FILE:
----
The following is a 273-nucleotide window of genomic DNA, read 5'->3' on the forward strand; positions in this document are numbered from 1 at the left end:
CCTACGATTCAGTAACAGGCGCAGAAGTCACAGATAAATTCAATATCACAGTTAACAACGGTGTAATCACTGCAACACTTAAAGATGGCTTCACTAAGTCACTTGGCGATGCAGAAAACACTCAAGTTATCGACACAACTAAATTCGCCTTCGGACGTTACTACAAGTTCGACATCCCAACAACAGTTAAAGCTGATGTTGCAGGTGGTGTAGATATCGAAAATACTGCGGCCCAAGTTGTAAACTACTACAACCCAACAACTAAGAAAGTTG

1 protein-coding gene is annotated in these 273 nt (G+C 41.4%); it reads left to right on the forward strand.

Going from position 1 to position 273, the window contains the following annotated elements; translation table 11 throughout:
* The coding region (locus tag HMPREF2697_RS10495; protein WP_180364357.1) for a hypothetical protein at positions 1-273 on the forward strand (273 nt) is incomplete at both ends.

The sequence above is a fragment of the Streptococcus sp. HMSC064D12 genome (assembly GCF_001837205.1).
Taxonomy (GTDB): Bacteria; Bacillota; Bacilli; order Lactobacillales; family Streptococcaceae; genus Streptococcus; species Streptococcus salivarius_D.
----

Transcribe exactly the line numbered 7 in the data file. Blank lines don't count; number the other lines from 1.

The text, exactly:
Taxonomy (GTDB): Bacteria; Bacillota; Bacilli; order Lactobacillales; family Streptococcaceae; genus Streptococcus; species Streptococcus salivarius_D.